in 1941 the plants and parts were quickly transferred south and east.
The LMZ plant ending up in the surrounds of the GAZ plant at Gorkiy
and the MMZ finally ending up in Irbit after stops at Kazan and Sverdlovsk
foundry for the Irbit plant was set-up in the grounds of the brewery
on the outskirts of town. A building in the old town was turned into
the engine/gearbox/final drive machining/assembly plant. An old school
opposite was turned into the technical training school. Should Marcel
want to come to Irbit, he can see these buildings and see the plaques
commemorating their usage during the war. He can see the memorial to
the workers from the factory who volunteered for service in the Red
Army and died. He can then go to the Irbit State Motorcycle Museum and
see the 1940 BMW R71 with Wehrmacht sidecar that was provided along
with the tooling and machinery. He can see the photos of workers building
both the plant and bikes in the winter of 1941-42. He can read the accounts
of the veterans of those times, including the accounts of workers sent
to Bavaria in 1940 to learn to use the tooling at the BMW plant.
he can dismiss it all as a conspiracy because he hasn't seen photos
of Soviet riders on these bikes during the war. The choice is Marcel's.
Personally, I find the evidence in Irbit more than convincing.
on to Murray Barnard's account. The Belgium FN M12 of 1937 was not the
first usage of the driven sidecar wheel. In fact it goes back at least
eight years earlier. Either P.V. Mokharov of the Soviet Union or H.P
Baughn of Great Britain seem to have to been the first to employ a driven
sidecar wheel in 1929. In fact Baughn 2WD outfits were so successful
in trials events in the early 1930's that there were attempts to have
the ACU to ban them from competition. A great many companies experimented
with 2WD in sporting events and indeed many companies employed them
in military vehicles prior to the commencement of WWII.
to the claim that the H-D XA was inspired by the BMW R12, anyone making
such a claim should surely see an optometrist. Yes it is clearly BMW
inspired but only the R71 had the features found on the XA and they
were not used by the Wehrmacht. No the origins of the XA and the frame
of the 841 probably came in the form of plans provided by the Soviet
Union who wanted a great many items from the Americans under Lend Lease.
At the moment this is pure speculation, but it would be interesting
why both H-D and Indian copied a plunger framed bike when the Wehrmacht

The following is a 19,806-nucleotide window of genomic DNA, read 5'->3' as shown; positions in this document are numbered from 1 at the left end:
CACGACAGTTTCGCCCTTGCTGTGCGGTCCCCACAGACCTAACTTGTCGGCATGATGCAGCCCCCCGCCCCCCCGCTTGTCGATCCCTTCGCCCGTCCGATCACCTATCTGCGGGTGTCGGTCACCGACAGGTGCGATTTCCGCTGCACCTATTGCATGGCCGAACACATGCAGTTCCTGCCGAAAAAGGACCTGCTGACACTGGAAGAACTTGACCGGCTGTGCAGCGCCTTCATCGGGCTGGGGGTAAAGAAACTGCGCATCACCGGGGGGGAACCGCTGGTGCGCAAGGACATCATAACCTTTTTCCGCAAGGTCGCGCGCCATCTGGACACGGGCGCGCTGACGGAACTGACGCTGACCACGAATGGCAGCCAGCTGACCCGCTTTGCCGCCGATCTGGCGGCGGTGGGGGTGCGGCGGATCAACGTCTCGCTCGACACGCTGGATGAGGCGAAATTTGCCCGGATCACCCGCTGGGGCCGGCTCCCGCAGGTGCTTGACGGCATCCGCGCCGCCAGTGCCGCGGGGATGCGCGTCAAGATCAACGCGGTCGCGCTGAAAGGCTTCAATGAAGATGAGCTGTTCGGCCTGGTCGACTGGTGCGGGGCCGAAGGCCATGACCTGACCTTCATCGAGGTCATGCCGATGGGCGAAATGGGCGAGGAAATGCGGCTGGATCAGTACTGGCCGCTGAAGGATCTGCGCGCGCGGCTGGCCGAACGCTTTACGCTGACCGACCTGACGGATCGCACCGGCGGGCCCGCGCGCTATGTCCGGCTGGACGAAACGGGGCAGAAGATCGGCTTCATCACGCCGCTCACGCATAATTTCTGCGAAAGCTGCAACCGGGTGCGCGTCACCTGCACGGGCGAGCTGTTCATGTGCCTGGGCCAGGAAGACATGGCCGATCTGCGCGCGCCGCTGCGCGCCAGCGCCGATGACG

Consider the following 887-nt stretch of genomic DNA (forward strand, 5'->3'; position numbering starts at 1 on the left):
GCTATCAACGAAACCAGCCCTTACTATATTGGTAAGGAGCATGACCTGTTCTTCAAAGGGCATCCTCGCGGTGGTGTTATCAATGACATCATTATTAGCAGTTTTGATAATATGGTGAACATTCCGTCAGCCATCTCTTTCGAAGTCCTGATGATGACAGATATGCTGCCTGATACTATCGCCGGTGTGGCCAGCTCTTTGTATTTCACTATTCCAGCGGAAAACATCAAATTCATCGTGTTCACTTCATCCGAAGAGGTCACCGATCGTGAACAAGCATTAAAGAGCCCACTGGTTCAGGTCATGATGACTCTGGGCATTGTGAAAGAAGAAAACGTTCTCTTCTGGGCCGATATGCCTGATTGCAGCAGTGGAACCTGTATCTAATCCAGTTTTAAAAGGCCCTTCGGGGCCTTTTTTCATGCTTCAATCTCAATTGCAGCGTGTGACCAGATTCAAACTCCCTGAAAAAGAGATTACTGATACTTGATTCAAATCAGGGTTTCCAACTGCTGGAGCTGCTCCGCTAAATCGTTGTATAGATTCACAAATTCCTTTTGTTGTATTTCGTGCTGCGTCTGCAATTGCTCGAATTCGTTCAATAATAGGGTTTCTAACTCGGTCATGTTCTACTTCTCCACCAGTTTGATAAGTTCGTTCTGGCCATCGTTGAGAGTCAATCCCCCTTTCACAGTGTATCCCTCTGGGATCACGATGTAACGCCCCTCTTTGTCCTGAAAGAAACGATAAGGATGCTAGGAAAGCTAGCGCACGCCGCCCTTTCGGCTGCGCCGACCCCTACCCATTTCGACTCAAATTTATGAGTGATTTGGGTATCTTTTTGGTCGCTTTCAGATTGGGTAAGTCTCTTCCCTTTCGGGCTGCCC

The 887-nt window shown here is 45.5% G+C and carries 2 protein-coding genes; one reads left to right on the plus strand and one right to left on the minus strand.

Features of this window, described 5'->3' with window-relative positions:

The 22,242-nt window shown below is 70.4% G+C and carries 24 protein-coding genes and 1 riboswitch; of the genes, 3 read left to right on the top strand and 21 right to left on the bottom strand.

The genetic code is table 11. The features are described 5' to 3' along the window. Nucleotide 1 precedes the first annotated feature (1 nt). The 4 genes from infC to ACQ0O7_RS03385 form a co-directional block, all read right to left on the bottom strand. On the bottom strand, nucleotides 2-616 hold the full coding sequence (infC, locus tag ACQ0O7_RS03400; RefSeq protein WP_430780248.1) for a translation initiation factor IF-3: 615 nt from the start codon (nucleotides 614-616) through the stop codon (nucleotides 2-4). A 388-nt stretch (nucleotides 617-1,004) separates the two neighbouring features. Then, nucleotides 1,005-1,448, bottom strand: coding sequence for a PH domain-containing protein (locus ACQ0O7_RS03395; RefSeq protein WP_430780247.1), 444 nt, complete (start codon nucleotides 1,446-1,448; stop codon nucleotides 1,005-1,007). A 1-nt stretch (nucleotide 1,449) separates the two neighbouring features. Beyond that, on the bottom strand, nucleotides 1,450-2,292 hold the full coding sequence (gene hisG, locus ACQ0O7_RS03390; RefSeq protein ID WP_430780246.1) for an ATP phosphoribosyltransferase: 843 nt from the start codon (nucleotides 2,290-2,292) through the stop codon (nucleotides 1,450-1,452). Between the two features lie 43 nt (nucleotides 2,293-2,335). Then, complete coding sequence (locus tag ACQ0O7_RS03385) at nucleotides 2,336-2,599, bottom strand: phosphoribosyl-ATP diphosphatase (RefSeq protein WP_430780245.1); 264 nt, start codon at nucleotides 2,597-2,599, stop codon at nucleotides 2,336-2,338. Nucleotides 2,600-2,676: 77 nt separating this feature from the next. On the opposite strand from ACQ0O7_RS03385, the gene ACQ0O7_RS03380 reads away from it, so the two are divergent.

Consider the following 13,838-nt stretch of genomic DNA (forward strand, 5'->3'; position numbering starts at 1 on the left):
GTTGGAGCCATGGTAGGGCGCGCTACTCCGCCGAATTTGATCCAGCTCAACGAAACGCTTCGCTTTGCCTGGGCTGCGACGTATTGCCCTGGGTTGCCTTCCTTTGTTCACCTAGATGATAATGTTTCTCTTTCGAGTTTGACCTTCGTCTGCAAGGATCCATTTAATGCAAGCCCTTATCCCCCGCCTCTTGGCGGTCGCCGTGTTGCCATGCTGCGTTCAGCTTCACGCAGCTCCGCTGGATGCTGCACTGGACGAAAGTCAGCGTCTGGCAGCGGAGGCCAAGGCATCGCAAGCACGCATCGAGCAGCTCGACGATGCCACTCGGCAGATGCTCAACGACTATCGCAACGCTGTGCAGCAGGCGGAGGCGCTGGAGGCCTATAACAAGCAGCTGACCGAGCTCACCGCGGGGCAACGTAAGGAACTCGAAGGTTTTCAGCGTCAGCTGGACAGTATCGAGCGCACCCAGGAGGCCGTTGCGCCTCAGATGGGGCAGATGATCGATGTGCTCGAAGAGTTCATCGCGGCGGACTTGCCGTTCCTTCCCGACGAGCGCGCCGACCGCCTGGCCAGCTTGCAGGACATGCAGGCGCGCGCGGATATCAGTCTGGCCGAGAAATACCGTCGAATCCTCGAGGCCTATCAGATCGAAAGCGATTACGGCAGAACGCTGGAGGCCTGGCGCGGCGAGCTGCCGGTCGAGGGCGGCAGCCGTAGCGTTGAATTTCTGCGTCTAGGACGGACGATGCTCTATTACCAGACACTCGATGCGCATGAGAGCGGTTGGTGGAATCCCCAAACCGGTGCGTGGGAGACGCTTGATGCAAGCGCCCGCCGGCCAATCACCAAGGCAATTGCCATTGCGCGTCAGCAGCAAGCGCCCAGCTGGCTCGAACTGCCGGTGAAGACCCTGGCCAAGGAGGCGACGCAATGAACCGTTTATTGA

did not use them. Only the Red Army used such a bike.
to Barnard's claim that BMW licenced the R71 in 1938, this is simply
a mistake of dates. The real licencing occurred in 1940 by which time
BMW realised that the R71 was a Wehrmacht reject and the German and
Soviet governments had signed the necessary economic and political treaties
to allow for the technology transfer.
has again done too little research to state that the M-72 continued
after the war as the model K-750. The K-750 wasn't introduced by the
KMZ factory until 1958. Seven years after it produced it's first M-72
in 1951. It also ignores the production of the M-72 at Gorkiy until
1949 when production facilities were transferred to KMZ in Kiev. His
statement that the 650 OHV motors were first produced in 1968, again
shows a lack of research. IMZ had been producing OHV engines since the
M-52 of 1957 and the M-61 of 1958. The reference to 1968 is undoubtedly
based on a lack of understanding of the various factories caused by
the combined marketing of all Soviet motorcycles by Avtoexport. The
K-650, first introduced in 1967 was marketed in the West in 1968 and
was probably the first OHV machine known in the West.
claim that the Soviets did not copy the BMW R75 during the war is also
false. The TMZ-53 produced from late 1941 to 1943 in Tuemen was apart
from it's sidevalve 1000cc motor (based on a M-72 crankcase) very much
a copy of the R75. Complete with high and low range gearbox and differential
sidecar drive. A visit to the Moscow Polytechnic Museum will allow an
inspection of the only known surviving example. (Photos of the TMZ-53
are available at http://oppozit.ru/modules.php?name=News&file=article&sid=1112)
again his comments about the Chinese machines shows inadequate research.
The Soviets had been supplying the Chinese with M-72s since the beginning
of the Korean War. In 1956 IMZ updated it's model to the M-72M and transferred
the older M-72 production line to the Chinese where it was known as
the 1957 model. First complete production of Chinese M-72s occurred
in 1961. Prior to this, units were assembled from a combination of Soviet
and Chinese parts.
complexity of Chinese production certainly rivals that of Soviet production
and deserves it's own complete history.